We took Navimatics Charts & Tides, a WiFi iPad, and our Bad Elf GPS out fishing in Long Island Sound. Whether you compare it to peanut butter or pea soup, the fog we faced that morning was daunting though not unusual for a New England morning. We were at the dock at 5:30AM, iPad and Bad Elf GPS in hand, to make a typical run out to the Race, a shallower area of Long Island Sound where the currents are particularly strong and the fish love to feed. The boat we were fishing from is a 33 foot Grady White with plenty of electronics, so we had a baseline to compare our trial run with Navimatics Charts & Tides East Coast Edition. The night before the trip, I registered at Active Captain and downloaded their database of marine landmarks and points of interest to augment the Charts & Tides data by using the preferences setting that allowed me to link the account within the Charts & Tides app. This was pretty convenient, since selecting an icon on the map would pop up a list of data relevant to that point of interest and allow me to drill down to get more details.
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As we were working our way through the fog and the Niantic River to more open waters, I selected a waypoint at Bartlett's Reef and set the course on my iPad. We compared our heading, speed, and depth with what the shipboard equipment was reading and the readings were nearly identical. We couldn't focus solely on reading the iPad, because the fog was thick and our radar was telling us that there were several other boats within range. We were not at all sure that every other boat had the same equipment and on more than one occasion, boats popped out of the fog at speed and surprised everyone involved at least a little bit. Nonetheless, we made our way through Bartlett's and out to the Race, which was relatively calm.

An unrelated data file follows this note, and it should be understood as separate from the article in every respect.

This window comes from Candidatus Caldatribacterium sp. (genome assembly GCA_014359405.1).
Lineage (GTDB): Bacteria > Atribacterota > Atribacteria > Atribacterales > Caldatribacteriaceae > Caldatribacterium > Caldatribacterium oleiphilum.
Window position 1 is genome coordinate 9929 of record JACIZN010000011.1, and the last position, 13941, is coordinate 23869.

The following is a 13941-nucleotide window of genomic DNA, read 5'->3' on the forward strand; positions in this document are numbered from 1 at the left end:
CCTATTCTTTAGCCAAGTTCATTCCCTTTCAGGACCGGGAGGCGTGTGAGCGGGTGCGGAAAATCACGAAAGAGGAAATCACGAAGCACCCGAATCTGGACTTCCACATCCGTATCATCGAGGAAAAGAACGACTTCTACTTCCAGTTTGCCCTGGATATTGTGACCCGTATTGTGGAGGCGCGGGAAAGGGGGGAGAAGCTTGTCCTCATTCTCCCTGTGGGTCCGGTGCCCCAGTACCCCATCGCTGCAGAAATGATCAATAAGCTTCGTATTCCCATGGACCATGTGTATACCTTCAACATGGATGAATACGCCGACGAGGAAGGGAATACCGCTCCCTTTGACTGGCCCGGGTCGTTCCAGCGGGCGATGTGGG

While we made our way out there, I checked out the tides information and found the sinusoidal wave immensely satisfying as a representation of the tide levels throughout the day. I confess to being one of those engineers that actually enjoyed ordinary and partial differential equations and even Laplace and Fourier transforms. The simplicity and clarity of the high and low tides shown in these charts was comfortable and intuitive. We heard a flock of sea birds dive bombing somewhere out in the fog and moved slowly toward the sounds, finally seeing them appear through the mist. With the number and activity of the birds, we were pretty certain that we would be reeling in some bluefish or striped bass in a matter of minutes. But for animals with such small brains, those fish managed to make us look stupid for the next two hours. We tried a variety of lures while casting and ultimately threw out a trolling line with an umbrella rig once the birds had moved beyond our ability to track them in the thick fog.
As we made our way back to the docks, the fog was burning off and the sun was peaking through. This gave us a chance to reflect on the morning's fishless outing. This wasn't the first time we'd gone fishing and come back without catching anything. But the trip was rewarding, because we had a chance to give Charts & Tides a trial run on the WiFi iPad with our Bad Elf GPS plugged in for the duration. As the chart below shows, we had a very interesting course as we tried to hook something that morning. I think we'll need to try once again.
"Many men go fishing all of their lives without knowing that it is not fish they are after."
Henry David Thoreau